The electronic component industry is clearly highly competitive and has been characterized by price erosion, rapid technological changes and foreign competition. However, in the market segments in which the Company operates, while highly competitive and subject to the same price erosion, technological change is slow and minimal. The Company believes that it is well regarded by its customers and competition is dependent less on price and more on product reliability, performance and service. The Company believes, however, that to the extent the Company’s business is targeted at the military and aerospace markets, where there has been virtually no foreign competition, it is subjected to less competition than manufacturers of commercial electronic components. Additionally, the decline in military orders in programs the Company participates in and the shift in the requirement of the Defense Department has prompted the number of competitors to decline which has given the Company the opportunity to increase its market share. On the other hand, the sequestration and possible other future military cuts may impact the Company.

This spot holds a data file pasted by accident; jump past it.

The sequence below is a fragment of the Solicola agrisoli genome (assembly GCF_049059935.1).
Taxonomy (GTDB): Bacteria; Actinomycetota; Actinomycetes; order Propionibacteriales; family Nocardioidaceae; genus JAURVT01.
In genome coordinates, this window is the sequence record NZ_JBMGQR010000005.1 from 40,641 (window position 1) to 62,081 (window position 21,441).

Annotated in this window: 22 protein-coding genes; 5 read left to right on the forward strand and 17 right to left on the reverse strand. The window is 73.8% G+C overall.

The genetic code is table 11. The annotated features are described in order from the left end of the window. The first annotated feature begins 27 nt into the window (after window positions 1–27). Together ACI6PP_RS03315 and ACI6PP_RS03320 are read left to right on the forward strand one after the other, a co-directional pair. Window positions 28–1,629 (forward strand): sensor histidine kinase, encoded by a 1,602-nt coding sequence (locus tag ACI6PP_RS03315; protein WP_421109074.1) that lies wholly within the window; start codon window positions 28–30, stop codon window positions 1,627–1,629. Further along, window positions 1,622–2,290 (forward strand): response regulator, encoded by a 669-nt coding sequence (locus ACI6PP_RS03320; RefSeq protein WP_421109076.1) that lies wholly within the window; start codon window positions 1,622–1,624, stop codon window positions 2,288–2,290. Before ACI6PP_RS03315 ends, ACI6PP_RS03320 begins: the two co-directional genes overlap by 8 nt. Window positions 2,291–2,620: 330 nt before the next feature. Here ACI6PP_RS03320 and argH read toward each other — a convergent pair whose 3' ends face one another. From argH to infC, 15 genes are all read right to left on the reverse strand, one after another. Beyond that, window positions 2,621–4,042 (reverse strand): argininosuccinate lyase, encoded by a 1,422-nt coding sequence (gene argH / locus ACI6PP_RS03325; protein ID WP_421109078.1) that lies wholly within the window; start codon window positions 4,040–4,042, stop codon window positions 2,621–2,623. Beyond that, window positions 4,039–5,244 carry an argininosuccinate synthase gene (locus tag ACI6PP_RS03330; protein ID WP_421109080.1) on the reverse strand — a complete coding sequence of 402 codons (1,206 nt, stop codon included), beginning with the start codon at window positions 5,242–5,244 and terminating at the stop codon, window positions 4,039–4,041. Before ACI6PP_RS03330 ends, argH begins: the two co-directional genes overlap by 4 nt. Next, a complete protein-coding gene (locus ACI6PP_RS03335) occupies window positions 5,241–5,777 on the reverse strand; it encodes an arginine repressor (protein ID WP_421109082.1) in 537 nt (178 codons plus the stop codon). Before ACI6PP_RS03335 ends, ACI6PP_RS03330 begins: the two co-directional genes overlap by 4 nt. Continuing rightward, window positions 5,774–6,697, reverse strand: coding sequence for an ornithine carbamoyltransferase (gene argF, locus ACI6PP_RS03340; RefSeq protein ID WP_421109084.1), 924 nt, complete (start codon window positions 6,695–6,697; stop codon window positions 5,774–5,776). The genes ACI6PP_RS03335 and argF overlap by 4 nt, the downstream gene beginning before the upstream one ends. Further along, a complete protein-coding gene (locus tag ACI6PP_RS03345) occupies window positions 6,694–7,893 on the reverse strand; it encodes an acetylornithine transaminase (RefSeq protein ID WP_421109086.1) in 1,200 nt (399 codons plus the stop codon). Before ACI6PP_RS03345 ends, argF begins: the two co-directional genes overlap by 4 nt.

The Company has numerous competitors across all of its product lines. The Company is not in direct competition with any other semiconductor manufacturer for an identical mixture of products; however, one or more of the major manufacturers of semiconductors manufactures some of the Company’s products. A few such major competitors (e.g., IXYS Corporation, Motorola Inc. (now On Semiconductors), Fairchild Semiconductor, among others) have elected to withdraw from the military market altogether, which can only be a positive for the Company.
Environmental and Bankruptcy Liabilities
With the $475,000 payment in October 2012 to settle its remaining bankruptcy debt and a final payment due to the EPA this summer, it appears to us that the Company’s cash will be unencumbered by environmental and bankruptcy liabilities by the end of the summer. We are not attorneys or accountants and would recommend that you read the Company discussions contained in its SEC filings of its bankruptcy and environmental liabilities and form your own opinion.
Recent operating results have been good, without much impact being observed from defense cuts.